Duke Energy’s (NYSE: DUK) decision to retire the Crystal River nuclear plant in Florida has made big news this week, but the most important part of the story is what will replace the plant’s generating capacity: a new natural gas plant.
In the era of cheap natural gas and increasing post-Fukushima scrutiny of the nuclear industry, the case for refurbishing and relicensing aging nuclear plants is becoming harder to make.
“It’s very reflective of the increased stringency with which existing plants are being looked at,” John Dean, president of JD Energy, an energy and environmental forecasting firm, told The New York Times. “We are seeing a level of scrutiny that we’ve never seen before.”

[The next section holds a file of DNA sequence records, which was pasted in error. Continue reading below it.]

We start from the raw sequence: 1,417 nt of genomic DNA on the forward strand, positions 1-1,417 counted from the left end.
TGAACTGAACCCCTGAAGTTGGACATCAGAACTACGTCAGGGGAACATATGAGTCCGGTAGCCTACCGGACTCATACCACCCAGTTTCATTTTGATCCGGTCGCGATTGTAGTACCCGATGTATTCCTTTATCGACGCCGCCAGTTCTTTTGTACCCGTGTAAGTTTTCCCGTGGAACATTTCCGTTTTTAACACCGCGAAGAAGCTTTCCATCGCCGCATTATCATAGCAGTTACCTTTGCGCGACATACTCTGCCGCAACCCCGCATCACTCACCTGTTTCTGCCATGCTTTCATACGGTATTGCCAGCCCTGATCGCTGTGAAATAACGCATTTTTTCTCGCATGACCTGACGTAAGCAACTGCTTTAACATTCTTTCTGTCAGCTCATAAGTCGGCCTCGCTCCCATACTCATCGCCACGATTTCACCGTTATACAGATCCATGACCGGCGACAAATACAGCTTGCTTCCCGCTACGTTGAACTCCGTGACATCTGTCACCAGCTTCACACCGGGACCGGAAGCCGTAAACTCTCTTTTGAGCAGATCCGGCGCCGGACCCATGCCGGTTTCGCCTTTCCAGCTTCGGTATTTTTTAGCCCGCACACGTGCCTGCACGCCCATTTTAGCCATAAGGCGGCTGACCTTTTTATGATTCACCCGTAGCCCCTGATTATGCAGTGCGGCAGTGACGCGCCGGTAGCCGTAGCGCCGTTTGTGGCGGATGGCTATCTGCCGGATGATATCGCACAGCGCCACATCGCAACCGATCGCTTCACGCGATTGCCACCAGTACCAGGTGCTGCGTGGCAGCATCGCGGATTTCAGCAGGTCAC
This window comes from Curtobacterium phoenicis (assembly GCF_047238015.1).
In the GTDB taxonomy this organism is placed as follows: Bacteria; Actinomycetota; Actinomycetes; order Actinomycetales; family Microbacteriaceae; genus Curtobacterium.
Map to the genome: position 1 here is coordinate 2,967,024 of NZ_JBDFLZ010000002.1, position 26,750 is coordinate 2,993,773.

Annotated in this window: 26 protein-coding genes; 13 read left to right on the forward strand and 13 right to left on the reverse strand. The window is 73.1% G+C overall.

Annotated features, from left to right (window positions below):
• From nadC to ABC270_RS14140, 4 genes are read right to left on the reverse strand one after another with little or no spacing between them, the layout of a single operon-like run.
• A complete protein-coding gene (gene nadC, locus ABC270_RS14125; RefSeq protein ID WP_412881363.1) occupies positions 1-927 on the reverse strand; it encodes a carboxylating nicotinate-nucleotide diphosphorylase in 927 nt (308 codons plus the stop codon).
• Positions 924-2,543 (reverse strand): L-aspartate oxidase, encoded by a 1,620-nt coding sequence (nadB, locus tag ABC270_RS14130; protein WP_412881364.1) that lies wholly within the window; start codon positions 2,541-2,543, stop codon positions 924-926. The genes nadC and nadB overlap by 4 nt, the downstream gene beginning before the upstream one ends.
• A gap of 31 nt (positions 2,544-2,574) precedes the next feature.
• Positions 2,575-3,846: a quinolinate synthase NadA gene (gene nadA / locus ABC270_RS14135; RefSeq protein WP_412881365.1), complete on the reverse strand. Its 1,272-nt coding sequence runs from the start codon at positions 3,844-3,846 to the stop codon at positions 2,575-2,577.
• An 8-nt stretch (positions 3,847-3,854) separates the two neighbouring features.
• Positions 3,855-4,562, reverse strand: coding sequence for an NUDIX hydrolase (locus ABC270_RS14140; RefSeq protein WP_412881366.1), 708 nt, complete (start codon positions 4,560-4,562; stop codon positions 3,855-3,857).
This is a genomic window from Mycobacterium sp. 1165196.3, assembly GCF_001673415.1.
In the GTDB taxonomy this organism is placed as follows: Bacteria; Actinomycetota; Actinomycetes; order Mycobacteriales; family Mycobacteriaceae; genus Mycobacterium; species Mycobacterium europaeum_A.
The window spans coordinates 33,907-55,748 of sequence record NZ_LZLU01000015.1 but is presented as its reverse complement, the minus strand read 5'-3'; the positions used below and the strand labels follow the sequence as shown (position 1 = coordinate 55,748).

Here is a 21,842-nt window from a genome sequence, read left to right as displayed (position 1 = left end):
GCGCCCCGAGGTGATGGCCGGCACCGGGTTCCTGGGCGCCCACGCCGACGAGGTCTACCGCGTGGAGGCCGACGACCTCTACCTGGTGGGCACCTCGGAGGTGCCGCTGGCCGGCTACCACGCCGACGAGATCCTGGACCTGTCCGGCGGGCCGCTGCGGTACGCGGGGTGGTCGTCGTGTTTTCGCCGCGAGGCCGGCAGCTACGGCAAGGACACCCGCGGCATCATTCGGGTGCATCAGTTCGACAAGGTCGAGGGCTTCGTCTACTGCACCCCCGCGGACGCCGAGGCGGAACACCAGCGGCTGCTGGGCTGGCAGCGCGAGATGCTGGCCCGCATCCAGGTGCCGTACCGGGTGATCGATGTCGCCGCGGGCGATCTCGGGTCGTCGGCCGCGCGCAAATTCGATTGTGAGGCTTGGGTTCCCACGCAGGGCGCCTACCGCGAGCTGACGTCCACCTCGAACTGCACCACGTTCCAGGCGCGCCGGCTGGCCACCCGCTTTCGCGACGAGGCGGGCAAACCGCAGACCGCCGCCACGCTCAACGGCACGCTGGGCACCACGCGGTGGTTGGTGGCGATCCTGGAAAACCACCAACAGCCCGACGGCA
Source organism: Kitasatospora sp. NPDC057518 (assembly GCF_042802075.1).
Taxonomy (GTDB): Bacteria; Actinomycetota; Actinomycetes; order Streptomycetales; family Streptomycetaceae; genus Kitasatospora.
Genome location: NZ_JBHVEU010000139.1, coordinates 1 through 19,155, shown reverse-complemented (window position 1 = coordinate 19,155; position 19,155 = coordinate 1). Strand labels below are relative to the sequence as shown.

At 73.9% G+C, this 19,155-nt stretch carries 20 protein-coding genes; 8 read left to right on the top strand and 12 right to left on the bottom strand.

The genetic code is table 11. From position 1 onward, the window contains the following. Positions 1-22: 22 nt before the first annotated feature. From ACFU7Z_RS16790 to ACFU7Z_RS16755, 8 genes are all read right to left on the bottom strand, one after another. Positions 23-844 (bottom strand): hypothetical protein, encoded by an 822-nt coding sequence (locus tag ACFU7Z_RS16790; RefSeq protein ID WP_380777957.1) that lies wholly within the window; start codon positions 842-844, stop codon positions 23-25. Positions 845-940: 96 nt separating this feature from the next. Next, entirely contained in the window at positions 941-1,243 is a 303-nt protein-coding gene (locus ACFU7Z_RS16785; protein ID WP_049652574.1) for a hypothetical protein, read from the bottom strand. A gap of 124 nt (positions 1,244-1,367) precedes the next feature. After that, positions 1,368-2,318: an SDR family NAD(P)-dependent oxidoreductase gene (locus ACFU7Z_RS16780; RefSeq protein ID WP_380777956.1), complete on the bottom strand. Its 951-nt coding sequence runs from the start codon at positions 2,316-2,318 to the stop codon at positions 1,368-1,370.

Repairing older but still sound nuclear power plants has been an important part of the U.S.’ energy strategy in past decades, allowing the country to maintain a significant portion of its energy mix in greenhouse gas emission free nuclear power. Of the United States’ 102 currently operating nuclear plans, 72 have had their original 40-year operating licenses extended by 20 years. Duke’s decision to take Crystal River offline for good, however, may portent things to come in the absence of rising natural gas prices, a carbon tax, or a national energy strategy that includes nuclear power prominently.
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